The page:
I was so freaked out that my manners failed me. That southern standard of graciousness and gratitude went out the door.
I returned to my beautiful, quiet, and empty college town of Bowling Green that night. I posted all sorts comments in regards to the zombie experience in Nashville. I noticed I was not alone.
My disdain for the experience insulted my host. Completely bad form on my part.
After relating my story to Outlaw Country hoodoo princess Liz Bissette, aka Lonesome Liz, she pointed out the obvious. So much of the main stream music coming out of Nashville is mindless drivel. It’s pop. When you put that in front an audience over and over and over, the audience’s reaction is going to be mindless, and lack any kind of individualism.
That friends and neighbors is SCARY.
Is Nashville actually manipulating the fans of these artist? It sure seems that way, but I leave that to the science fiction writers of tomorrow.
Relating the whole story to another friend he said, “Don’t you work for a venue that specializes in Outlaw Country? ”
My musical up bringing was in Traditional Country, Western Swing, Rock n Roll, and Jazz. It was further educated by a submersion in the Southern Rock scene, Punk/New Wave, and Singer/Songwriter genres of the 70’s and 80’s. I love Newgrass. I adore what Missy Raines calls Jazzgrass. I’ve worshiped Todd Snider for years. I still know every word to every song on Marty Robbins album “Gunfighter Ballads and Trail Songs.” And when I meet Eerie Von I felt like a teenager. I went outside and text everyone I knew.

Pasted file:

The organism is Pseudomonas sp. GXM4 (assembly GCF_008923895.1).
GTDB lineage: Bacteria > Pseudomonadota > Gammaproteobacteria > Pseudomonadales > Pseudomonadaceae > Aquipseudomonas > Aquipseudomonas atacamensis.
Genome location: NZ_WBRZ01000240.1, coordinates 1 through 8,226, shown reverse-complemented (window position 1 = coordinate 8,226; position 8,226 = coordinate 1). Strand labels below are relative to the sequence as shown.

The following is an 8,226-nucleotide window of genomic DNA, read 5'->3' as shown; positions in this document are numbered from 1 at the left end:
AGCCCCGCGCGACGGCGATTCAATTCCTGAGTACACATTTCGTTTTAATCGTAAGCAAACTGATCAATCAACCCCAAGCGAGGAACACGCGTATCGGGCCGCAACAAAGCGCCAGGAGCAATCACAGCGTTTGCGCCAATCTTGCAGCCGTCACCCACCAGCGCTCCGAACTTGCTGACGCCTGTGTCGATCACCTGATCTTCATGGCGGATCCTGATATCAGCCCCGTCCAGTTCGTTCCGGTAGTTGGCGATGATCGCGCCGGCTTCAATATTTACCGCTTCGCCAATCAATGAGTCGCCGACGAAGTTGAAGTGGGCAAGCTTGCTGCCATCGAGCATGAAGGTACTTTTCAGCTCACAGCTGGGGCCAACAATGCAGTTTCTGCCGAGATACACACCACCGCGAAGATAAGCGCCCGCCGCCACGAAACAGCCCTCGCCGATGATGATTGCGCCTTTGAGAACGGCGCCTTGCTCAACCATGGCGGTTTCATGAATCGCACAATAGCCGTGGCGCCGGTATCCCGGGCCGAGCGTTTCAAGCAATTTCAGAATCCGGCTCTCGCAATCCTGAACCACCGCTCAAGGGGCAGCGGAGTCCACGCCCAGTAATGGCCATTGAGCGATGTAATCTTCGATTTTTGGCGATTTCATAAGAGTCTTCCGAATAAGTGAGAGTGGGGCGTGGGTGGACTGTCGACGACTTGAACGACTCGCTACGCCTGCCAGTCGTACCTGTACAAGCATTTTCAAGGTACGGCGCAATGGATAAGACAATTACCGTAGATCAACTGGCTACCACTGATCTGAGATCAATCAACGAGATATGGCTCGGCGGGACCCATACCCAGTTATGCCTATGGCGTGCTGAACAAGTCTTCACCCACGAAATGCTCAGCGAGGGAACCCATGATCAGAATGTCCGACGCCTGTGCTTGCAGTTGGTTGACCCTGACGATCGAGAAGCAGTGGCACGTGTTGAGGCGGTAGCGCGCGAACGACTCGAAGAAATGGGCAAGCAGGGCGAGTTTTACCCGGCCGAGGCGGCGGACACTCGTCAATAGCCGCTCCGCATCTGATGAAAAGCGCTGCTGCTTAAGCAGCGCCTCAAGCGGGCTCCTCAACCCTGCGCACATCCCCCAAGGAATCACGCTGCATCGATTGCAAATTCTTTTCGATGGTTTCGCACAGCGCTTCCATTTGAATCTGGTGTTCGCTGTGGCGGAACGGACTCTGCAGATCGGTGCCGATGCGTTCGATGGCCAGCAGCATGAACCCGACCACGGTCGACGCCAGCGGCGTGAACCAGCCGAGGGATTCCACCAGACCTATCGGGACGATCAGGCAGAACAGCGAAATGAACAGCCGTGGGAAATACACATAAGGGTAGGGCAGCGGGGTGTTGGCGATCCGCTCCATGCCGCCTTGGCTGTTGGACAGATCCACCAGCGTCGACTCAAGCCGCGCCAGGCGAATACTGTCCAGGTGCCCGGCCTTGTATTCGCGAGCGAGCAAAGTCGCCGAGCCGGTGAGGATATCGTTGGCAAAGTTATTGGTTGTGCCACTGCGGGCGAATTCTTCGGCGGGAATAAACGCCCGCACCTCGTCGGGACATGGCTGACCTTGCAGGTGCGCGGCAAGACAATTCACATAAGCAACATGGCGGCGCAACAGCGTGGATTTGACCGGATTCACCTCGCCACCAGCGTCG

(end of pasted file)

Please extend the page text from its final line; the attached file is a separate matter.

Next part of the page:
I have a ‘good ear.’
It’s been well trained by my cousin, a very loved Delta Blues player. He taught himself how to play piano on a player piano. We would sit side by side on the bench. He’d let the roll go about three or four feet and then try to to play what we had just heard. He would say to me ‘Was it this or was it that?’ I was taken to practices, shows, and spent endless hours with him as he taught himself countless chords and riffs. His band mates would fire questions at me about the sound quality and such.
I am a music snob.
That there was true unique talent in Nashville that Thursday playing somewhere I’m sure, I just didn’t get to witness it. Monotony in art is soul killing. In visual art an artist will do a series and change it up. If you’re a chef you reach for things to excite the palette. In dance you desire grace. In theater you want the undivided attention of your audience. In music your want them to hear and feel you. If one songs sounds like the next song and the next new song, regardless of the artist, is it a wonder that Sam Bush went to Bonnaroo instead of the CMA events of Nashville? I thought why did my Newgrass hero go to Manchester?
I know why now. Music is an art form. Art is about expression. Though art is subjective, when it has nothing new to give, no new story to tell, it’s time to throw away the box. The meal was good when it was fresh, but now it’s stale, tasteless, and devoid of color.
And in the words of another Outlaw Country princess, Kara Clark…….that is all.